Far be it for them to spend less on themselves and give more to the troops.
Pentagon officials botched the numbers in a 2013 report on government employee conferences that year so badly that the defense watchdog determined Congress should not trust any part of the document for reference.
The Department of Defense inspector general reviewed eight conferences that together cost $2 million from the final quarter of 2013 and found mistakes in more than half of the events it reviewed.
In all, the Pentagon said it spent $20.1 million on 80 conferences in 2013. Actually, there may have been more than 80 conferences and the costs could well exceed $20.1 million because the DOD office collecting the data didn't double-check the accuracy of the numbers it was given.
Among the problems found were these:
• Travel costs — which consumed 74 percent of all conference spending — were based on estimates that couldn’t be verified for five of the eight events the IG reviewed.
• One defense office alone racked up nearly $1 million in travel expenses for just three conferences, but couldn’t name the individual employees that traveled to the events.
• Another defense office could provide a list of attendees that traveled to an event but not how much it paid to send them there.
• At least three conferences totaling $1.7 million never made it into the final report because spending data was submitted in spreadsheets via email for the first three quarters of 2013. The Pentagon didn’t launch a digital tool that allowed its office to submit their conference expenses online until the fourth quarter.
• Besides failing to verify the accuracy of reported conference spending, Pentagon officials did not consistently check whether reported conference expenses followed the agency’s guidelines.
• The IG discovered seven events totaling $1.4 million in the 2013 report that didn’t fit DOD's definition of a conference, including two events costing $369,000 that were actually military exercises, not conferences.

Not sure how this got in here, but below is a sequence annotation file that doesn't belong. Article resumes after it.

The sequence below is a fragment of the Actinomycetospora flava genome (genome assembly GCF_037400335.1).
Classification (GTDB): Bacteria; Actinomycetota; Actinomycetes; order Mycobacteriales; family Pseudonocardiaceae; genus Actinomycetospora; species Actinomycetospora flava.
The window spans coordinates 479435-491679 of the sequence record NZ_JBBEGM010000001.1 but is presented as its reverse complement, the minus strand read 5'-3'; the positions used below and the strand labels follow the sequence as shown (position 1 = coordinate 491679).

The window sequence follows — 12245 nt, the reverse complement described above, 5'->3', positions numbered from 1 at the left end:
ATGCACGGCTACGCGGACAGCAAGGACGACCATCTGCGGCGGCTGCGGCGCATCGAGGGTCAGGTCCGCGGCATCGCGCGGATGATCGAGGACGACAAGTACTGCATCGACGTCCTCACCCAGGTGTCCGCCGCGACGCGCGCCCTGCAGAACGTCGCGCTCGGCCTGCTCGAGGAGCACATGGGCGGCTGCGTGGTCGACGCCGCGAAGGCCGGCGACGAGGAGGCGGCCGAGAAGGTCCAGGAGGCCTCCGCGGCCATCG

• Defense officials excluded another $628,000 from the agency’s annual report because they “overlooked an email response” from the Pentagon office reporting it.
A 2013 law compels federal agencies to report all conferences that cost $100,000 or more to their inspectors general. Defense officials implemented another set of agency rules that allowed some types of events, such as operational exercises or international cooperation engagements, to be exempted from conference reporting requirements.
Some of the inconsistencies in the conference report stemmed from the Pentagon’s tendency to check whether such exemptions applied to reported events on a “case-by-case basis,” the IG said.
What's more, Pentagon offices "were not required to report actual expenses or submit documentation of actual conference costs” under agency rules, according to the report.
The report highlights a problem that is common throughout the federal government in departments and agencies that struggle to get a handle on how much officials are spending on conferences.
In response to findings that the Department of Health and Human Services failed to report $1.4 million it spent on conferences in 2012, a top agency official said it cost more than it was worth to make sure conference spending reports are accurate.
The General Service Administration drew intense public scrutiny after a 2012 IG report revealed lavish spending on a Las Vegas event.
Go here to read the full Department of Defense IG report.
Courtesy of Washingtonexamner